By David Barron
While working with a current client, I was engaged in a conversation about how difficult it was to get their workers 'on board' and how negatively it affects their Customer Experience. As 90 percent of their worker population is directly customer-facing, the cause and effect of the worker onboarding experience process can create “Customers for Life” or “Lifelong Haters.” I was immediately reminded of how this example directly aligned with the Virtuous Cycle.
What is the Virtuous Cycle?
Simply put, it is the connection between worker and customer experiences. They are intrinsically linked — and must be addressed together. So how can companies create both amazing worker and customer experiences that lead to loyalty, profitability, and growth?
Create and implement an amazing customer and employee onboarding process.
- Engage employees to take creative action and understand your organization's purpose and values
- Set them up to be productive day one (and every day that follows)
- Provide ongoing training and peer learning opportunities
The Employee Onboarding Process and the Link to Customer Experience...
Happy Workers create Happy Customers.
Onboarding, also known as organizational socialization, refers to the mechanism through which new employees acquire the necessary knowledge, skills, and behaviors to become effective advocates inside and outside of your organizations. How to make this happen? Focus on culture. From meeting to lectures to videos to computer-based orientations, it's key to make new hires feel welcome and a part of something larger.
While accurate, the definition of onboarding only addresses half the equation. It focuses on the internal orientation and how to become a member of the internal team, but not how to engage and promote customers to become a member of the team as well.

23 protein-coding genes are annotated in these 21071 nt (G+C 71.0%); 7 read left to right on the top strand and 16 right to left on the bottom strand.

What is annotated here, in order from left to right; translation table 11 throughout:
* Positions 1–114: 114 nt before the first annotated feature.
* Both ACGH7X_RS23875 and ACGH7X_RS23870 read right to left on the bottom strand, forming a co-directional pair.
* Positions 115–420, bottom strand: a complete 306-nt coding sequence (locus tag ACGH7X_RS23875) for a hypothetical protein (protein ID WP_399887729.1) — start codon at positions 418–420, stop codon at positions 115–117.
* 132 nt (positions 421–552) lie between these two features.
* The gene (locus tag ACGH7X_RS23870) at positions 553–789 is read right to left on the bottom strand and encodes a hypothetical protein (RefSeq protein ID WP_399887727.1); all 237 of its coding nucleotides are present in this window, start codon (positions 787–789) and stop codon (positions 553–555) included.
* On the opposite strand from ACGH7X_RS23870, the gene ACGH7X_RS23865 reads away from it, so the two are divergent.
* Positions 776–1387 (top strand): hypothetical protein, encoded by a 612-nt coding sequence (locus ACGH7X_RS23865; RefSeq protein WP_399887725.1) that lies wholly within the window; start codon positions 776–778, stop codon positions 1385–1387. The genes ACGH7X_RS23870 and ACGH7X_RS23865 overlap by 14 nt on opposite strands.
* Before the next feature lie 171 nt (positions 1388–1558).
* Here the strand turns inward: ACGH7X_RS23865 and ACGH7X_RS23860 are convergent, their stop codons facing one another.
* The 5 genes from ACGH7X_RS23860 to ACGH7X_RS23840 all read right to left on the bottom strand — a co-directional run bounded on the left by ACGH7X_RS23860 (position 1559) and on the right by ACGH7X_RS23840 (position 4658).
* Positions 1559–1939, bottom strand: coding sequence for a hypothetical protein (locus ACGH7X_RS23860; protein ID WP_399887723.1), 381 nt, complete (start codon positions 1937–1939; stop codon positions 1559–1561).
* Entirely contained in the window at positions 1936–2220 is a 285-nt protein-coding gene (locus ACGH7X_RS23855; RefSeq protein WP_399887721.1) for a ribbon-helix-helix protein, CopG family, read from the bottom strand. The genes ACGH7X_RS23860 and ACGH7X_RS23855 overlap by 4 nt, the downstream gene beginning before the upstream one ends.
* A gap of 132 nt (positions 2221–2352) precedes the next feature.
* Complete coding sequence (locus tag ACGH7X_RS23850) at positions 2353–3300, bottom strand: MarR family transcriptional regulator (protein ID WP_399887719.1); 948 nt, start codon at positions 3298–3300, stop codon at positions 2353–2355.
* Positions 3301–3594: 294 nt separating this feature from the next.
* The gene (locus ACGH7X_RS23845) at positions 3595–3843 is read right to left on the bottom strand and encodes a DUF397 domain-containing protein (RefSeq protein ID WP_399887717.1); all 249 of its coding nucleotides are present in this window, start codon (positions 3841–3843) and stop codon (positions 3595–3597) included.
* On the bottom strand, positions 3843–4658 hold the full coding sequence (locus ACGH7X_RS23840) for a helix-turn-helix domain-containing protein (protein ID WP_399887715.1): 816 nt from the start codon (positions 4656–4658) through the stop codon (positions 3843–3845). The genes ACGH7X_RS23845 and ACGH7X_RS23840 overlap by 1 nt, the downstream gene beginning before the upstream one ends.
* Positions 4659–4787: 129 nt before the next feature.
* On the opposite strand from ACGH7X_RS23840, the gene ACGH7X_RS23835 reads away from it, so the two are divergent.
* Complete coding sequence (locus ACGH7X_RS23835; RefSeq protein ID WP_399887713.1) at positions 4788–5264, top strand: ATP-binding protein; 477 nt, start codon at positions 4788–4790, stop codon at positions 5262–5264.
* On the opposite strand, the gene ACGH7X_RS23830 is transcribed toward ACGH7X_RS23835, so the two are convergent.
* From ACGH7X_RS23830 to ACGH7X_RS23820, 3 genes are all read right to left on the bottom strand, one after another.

So, what does onboarding look like from different perspectives? Let's see...
Worker perspective - As a new worker, I have a couple of concerns: how do I manage the internal processes (i.e., getting all my paperwork completed, meeting my team, learning where I sit, logistics of the office), and how do I perform my job to the best of my ability?
To me, that means I not only need the internal training to enroll in benefits and enter time but also the job-specific training to execute the responsibilities of my job in an engaging way. In this case, what to do, how to do it, and how to measure customer success.
Manager perspective - As a manager, I need two things from my worker’s onboarding experience: A worker who is engaged in what they are doing (they see the value of their job in relation to the success of the company) and know how to do their job successfully (they have been functionally and technically trained to complete the tasks assigned to them). Those two things will drive their success and mine.
Customer perspective - As a customer, my desire is simple: to have the product or service I have purchased working to my expectations, delivered and/or implemented in the fastest time possible, and with the fewest number of issues. I want to have a hassle-free experience. If I can get that, I will continue to buy from you and tell my friends about my experience with you.
So, if companies can focus on addressing the issues of the internal and external customer-oriented training at the worker level, managers will have an engaged and customer-focused worker, and ultimately, create a great Customer Experience.
Interested in learning more about how to succeed at the customer and employee onboarding process? Check out our eBook, The Productivity Prescription: How To Create a More Productive Workforce.